“You should not ask indiscreet questions, my dear young lady,” answered the mystified old gentleman, as he bowed and walked away.
The girl let one or two persons pass her. Then she stopped a plumber, who was going cheerily along with his bag of tools on his shoulder.
“I beg pardon,” began Georgie again; “but may I ask whose residence that is across the street?”
“Yes’um. That’s the McEnderses.”
“Thank you; and can you tell me how Mr. McEnders made such an immense fortune?”
“Oh, that ain’t my business; but they say he made the biggest pile of it in the Whisky Ring.”
So the truth would come to her somehow! These were the people from whom to seek it – who had not learned to veil their thoughts and opinions in polite subterfuge.
When a careless little news-boy came strolling along, she stopped him with the apparent intention of buying a paper from him.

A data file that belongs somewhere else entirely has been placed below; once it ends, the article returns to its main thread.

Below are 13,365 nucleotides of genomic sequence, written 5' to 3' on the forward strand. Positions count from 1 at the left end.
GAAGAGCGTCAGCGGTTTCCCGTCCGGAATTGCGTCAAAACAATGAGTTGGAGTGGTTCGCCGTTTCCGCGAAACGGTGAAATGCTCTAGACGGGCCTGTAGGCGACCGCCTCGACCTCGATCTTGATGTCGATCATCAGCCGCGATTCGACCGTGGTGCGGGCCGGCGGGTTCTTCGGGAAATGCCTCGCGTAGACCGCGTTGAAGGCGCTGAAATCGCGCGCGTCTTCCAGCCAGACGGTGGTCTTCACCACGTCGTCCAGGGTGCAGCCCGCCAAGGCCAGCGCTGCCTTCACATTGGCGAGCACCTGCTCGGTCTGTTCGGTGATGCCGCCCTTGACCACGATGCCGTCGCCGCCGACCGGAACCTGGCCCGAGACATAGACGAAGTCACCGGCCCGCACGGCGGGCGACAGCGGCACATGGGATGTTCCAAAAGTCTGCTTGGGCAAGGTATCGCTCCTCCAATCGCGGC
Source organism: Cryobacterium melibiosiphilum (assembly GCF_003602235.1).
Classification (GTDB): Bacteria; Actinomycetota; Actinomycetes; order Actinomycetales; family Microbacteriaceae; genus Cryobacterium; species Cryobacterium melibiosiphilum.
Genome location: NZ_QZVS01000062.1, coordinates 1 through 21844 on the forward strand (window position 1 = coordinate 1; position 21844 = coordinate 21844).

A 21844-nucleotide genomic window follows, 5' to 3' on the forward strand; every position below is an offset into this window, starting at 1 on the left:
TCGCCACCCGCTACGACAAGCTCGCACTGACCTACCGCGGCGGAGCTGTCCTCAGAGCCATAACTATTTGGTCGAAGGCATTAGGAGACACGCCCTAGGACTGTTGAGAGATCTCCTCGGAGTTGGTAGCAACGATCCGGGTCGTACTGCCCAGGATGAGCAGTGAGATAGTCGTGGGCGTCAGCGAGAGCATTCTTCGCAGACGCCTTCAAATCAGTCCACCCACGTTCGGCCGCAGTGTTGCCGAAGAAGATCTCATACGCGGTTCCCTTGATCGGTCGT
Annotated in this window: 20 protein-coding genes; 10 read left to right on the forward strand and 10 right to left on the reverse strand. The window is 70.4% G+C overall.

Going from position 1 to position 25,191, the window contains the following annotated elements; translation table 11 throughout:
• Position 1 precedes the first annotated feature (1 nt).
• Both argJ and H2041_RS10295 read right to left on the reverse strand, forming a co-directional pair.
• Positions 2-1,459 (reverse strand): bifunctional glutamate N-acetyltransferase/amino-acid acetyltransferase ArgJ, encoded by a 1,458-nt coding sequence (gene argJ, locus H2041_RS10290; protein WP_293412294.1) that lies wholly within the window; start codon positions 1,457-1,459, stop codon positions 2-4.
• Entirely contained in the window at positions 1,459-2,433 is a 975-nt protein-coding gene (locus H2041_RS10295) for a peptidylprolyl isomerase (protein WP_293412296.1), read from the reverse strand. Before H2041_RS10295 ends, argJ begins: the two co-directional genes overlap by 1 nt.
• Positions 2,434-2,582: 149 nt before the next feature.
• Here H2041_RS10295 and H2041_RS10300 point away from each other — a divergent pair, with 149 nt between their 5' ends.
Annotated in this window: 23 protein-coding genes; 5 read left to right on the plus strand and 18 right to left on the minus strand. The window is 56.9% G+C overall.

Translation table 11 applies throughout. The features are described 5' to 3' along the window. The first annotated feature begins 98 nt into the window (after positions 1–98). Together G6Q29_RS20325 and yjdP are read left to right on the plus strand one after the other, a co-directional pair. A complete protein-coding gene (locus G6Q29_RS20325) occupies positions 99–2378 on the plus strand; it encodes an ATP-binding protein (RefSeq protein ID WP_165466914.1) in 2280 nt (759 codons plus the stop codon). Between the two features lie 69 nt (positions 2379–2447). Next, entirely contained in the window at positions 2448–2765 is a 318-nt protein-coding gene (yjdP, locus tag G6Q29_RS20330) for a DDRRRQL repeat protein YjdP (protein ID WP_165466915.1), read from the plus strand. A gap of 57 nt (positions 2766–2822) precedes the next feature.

“Do you know whose house that is?” she asked him, handing him a piece of money and nodding over the way.
“W’y, dats ole MicAndrus’ house.”
“I wonder where he got the money to build such a fine house.”
“He stole it. Dats where he got it. Thank you,” pocketing the change which Georgie declined to take, and he whistled a popular air as he disappeared around the corner.
Georgie had heard enough. Her heart was beating violently now, and her cheeks were flaming. So everybody knew it; even to the street gamins! The men and women who visited her and broke bread at her father’s table, knew it. Her coworkers, who strove with her in Christian endeavor, knew. The very servants who waited upon her doubtless knew this, and had their jests about it.
She shrank within herself as she climbed the stairway to her room.
Upon the table there she found a box of exquisite white spring blossoms that a messenger had brought from Meredith Holt, during her absence. Without an instant’s hesitation, Georgie cast the spotless things into the wide, sooty, fireplace. Then she sank into a chair and wept bitterly.